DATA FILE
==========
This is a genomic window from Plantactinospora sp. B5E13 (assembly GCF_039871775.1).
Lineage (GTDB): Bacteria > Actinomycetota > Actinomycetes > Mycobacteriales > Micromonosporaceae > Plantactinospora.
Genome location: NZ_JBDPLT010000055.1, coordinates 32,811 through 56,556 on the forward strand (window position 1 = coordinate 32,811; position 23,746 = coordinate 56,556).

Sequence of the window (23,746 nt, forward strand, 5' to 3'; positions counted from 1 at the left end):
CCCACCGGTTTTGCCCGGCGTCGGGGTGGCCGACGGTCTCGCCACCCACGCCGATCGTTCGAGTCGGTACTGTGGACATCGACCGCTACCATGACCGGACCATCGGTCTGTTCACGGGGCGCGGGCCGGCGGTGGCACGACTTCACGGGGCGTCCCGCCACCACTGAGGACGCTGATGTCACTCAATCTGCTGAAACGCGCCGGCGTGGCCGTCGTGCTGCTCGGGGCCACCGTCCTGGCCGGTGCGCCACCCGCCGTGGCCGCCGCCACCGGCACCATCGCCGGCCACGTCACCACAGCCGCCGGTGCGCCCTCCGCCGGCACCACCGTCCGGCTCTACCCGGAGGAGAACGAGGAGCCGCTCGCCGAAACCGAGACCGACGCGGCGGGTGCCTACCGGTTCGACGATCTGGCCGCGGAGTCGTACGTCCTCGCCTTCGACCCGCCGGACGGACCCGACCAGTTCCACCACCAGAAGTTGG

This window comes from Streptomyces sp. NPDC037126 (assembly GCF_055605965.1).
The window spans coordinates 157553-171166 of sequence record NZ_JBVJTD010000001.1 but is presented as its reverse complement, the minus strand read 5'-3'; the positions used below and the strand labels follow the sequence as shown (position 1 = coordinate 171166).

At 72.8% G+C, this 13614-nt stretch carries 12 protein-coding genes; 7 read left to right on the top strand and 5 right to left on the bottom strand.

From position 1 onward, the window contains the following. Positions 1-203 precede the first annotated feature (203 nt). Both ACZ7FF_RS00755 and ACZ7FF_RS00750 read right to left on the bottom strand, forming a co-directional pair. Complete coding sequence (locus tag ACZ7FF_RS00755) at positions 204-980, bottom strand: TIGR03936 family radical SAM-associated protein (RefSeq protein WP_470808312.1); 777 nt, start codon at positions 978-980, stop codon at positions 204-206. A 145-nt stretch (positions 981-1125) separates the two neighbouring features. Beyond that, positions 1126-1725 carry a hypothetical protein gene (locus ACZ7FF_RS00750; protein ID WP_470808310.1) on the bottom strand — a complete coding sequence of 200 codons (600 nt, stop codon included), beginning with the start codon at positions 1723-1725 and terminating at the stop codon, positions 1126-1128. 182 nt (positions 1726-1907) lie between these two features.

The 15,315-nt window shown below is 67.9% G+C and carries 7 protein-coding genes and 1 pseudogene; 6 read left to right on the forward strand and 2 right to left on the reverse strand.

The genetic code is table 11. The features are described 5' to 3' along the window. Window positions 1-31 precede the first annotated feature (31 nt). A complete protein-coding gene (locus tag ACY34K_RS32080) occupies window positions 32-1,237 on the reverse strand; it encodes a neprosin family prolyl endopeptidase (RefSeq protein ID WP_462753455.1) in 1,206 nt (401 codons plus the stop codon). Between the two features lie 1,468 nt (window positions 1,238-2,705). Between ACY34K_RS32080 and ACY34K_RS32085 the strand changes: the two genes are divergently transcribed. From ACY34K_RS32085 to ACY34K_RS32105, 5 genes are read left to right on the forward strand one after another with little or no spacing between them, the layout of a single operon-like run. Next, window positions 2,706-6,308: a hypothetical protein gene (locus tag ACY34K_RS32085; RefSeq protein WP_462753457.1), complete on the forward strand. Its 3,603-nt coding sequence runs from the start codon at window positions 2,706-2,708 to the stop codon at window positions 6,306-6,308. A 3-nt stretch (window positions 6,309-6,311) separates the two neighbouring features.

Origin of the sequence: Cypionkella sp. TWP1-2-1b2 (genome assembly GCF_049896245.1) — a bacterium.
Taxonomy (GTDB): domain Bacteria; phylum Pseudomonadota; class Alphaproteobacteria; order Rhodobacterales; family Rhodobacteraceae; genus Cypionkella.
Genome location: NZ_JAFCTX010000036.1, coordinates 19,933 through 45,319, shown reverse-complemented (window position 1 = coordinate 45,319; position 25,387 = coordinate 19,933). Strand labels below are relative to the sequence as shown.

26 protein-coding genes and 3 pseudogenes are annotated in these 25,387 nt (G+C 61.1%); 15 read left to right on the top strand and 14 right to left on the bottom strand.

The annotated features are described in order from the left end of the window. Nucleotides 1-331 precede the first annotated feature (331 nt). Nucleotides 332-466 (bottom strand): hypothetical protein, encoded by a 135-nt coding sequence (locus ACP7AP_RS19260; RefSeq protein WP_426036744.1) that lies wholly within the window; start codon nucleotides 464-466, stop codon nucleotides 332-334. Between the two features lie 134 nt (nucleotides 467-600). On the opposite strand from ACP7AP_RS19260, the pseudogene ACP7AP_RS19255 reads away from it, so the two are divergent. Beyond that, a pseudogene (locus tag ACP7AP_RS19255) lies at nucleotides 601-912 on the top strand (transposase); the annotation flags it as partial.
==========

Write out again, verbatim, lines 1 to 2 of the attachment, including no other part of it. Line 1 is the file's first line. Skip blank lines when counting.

This is a genomic window from Plantactinospora sp. B5E13 (assembly GCF_039871775.1).
Lineage (GTDB): Bacteria > Actinomycetota > Actinomycetes > Mycobacteriales > Micromonosporaceae > Plantactinospora.